Describe your perfect chicken wing. Seems easy, right? You may even be one of “those people” who has already spent a lot of time thinking about it, perhaps perfecting your own recipe, maybe even counting wings in your sleep. (If so, you’re in good company; we’ve certainly had lengthy conversations about it at Smile Politely.)
But when you begin to contemplate this seemingly simple dish, there’s quite a lot to dissect. I mean, I can think of at least four sub-categories for sauce alone: consistency, amount, flavor, and heat.
The perfect sauce is a thing of beauty — and as such, it is only skin-deep. So what about that skin? Breading or no, naked but tossed and sauced, dry seasoning with sauce on the side for dunking, fried vs grilled vs smoked? The list goes on and on. But for the sake of brevity (let’s get to the pictures already!), I will attempt to “score” the wings at these next five eateries according to these simplified criteria:
- Appearance: I should want to literally bathe in its glory (c’mon, wings are messy)
- Outer: skin and sauce (it better be crispy, and I should want to order more)
- Inner: doneness (the 3 Ms: moist, mouthwatering, and meaty)
First up, let’s talk Boomerangs Bar & Grill…again. Not that long ago I wrote about Boomerangs and their wings, and I’ve kept going back ever since. They’ve got 12 flavors ranked on a heat scale, which I love seeing. They’ll even customize flavors for you; if you want Cajun seasoning on the mild sauce, go for it. I’ve tried all but two (tequila lime, chili) and I can say that even the faint of heat will be relatively safe trying the hotter ones. There's none of the get “burn-your-face-off” hot. Depending on your preference, you may want to inquire about the flavors before you order, as some are dry rubs while others are sauced, and they don’t distinguish that on the menu. Personally I like a saucy, naked (no breading) wing, so I’ve not tried their breaded wings. Teriyaki and garlic parmesan are always made in-house and are at the top of my list (teriyaki, mild, then garlic parm are the bomb). While the flavor of the garlic parm was tasty, be prepared to feel especially unhealthy while eating these as they leave behind a thin, buttery sauce pooled up at the bottom of the basket. The mild was a really good buffalo style sauce that was indeed, very mild with great flavor. Seriously, folks, go check them out on a Wednesday night when naked wings are $.33 (breaded wings, called “stingers”, are $.50). There’s not a better price in town.
Verdict: Wing appearance/presentation is hit or miss — it’s a dive bar that gets especially busy on $.33 wing night. But when they’re that cheap, if they taste good, I can overlook that. Flavors aside as that is mostly personal preference (you know my favs), Boomerangs fries up a damn good wing. They are fresh — never frozen. The skin is crispy (though I think they could have stayed in the fryer just a touch more), and they meet all three Ms. Note: dipping sauces and celery cost extra.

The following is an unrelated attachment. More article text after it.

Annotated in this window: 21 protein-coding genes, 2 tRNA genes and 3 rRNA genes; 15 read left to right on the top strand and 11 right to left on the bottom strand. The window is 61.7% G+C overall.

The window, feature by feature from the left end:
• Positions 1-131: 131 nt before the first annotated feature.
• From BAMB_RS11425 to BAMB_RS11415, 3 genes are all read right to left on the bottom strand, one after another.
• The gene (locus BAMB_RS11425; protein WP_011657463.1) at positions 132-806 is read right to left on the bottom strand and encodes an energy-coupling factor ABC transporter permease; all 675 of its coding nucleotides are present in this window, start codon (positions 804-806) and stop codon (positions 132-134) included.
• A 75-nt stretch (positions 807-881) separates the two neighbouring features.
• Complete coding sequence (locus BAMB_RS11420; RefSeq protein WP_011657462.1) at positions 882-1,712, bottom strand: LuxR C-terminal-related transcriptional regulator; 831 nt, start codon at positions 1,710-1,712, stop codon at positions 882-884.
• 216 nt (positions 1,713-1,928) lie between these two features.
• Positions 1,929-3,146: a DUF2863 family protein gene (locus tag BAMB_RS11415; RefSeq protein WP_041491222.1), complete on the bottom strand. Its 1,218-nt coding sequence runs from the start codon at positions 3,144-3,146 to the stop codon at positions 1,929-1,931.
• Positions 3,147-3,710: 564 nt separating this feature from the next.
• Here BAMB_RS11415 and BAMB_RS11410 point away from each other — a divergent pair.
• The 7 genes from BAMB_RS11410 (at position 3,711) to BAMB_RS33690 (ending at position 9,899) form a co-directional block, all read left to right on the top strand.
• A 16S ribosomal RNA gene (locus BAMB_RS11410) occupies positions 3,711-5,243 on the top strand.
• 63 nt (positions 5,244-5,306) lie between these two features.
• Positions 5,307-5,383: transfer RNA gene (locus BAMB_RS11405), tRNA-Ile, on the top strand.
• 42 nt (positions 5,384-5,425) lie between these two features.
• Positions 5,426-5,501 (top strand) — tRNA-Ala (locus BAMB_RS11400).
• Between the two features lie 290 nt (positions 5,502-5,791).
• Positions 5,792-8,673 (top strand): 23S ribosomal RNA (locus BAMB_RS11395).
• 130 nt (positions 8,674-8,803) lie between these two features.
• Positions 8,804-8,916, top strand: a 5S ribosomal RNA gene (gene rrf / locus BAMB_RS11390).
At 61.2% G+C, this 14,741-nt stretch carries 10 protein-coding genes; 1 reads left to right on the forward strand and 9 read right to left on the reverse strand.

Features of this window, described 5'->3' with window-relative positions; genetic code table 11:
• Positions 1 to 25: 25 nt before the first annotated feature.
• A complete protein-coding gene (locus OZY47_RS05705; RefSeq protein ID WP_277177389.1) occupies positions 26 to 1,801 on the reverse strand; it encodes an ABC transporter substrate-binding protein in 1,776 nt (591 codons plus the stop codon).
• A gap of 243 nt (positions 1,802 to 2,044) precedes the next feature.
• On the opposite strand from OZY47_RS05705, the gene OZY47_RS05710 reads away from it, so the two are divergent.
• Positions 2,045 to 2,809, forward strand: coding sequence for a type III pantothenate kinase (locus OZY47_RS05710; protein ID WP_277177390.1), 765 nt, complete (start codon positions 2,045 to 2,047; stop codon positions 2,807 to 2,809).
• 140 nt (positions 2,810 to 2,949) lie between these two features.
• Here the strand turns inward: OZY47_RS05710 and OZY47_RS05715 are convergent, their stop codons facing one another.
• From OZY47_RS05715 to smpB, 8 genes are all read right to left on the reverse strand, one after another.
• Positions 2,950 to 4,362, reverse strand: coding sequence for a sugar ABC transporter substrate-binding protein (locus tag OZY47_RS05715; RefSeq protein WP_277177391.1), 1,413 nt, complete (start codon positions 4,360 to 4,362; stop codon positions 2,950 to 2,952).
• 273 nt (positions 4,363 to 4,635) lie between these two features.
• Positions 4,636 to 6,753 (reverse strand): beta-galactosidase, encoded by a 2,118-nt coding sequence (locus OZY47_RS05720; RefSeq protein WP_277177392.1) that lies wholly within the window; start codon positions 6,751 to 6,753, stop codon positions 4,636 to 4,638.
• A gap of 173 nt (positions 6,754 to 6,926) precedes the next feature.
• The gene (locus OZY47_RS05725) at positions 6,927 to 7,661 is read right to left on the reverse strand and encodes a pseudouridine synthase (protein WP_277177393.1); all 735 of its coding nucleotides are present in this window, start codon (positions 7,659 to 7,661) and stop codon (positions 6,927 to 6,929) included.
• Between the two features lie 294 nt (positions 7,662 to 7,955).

Second: Attie’s Bar & Grill. Another Urbana bar and grill, Attie’s is located at Stone Creek Golf Club. Attie’s has a pretty extensive menu. You can order 6 or 12 pieces and choose between traditional or boneless. Let’s say it together: “boneless ‘wings’ are just chicken nuggets for adults.” We’re talking only traditional wings in this series. What’s the next best thing to $.33 wing Wednesday? $.66 wing Sunday. Among my friends and I, we tried almost every flavor here, too. There were a couple of interesting ones that caught my attention (bloody mary, honey sriracha, and Attie’s dry rub). I like trying a restaurant’s unique/signature wing flavors as well as its take on the traditional staples. Everyone seems to have a “mild,” which is pretty generic terminology, so it’s always intriguing to see how they compare. Earlier I mentioned burn-your-face-off — well, the “hot” at Attie’s is just that. Wow! Consider yourself warned.
The Bloody Mary and honey sriracha were nothing to write home about, the bourbon BBQ was just okay, but I did enjoy Attie’s dry rub and garlic parmesan. I think I liked the garlic parm at Attie’s more so than at Boomerangs. There wasn’t an excess amount of sauce, it was thicker, and it coated the wing perfectly. And it’s funny how even the atmosphere can have an effect on how you enjoy your food. Attie’s just isn’t a place I think I’d want to go back to sit and hang out to eat wings, though the rest of their menu sounded wonderful. I tell you what I will go back for though: the jumbo mozzarella sticks. Holy hell, are those good! The wings just weren’t memorable….except for maybe the lingering burn to my mouth from that hot sauce!
Verdict: Although none of the sauces really stood out to me, the wings themselves were cooked pretty well. I felt they met all three Ms (moist, mouthwatering, and meaty). The skin was crispy, even while being tossed and sauced, and each of the sauces and dry rubs coated very well. Appearance was spot-on; the photos prove that.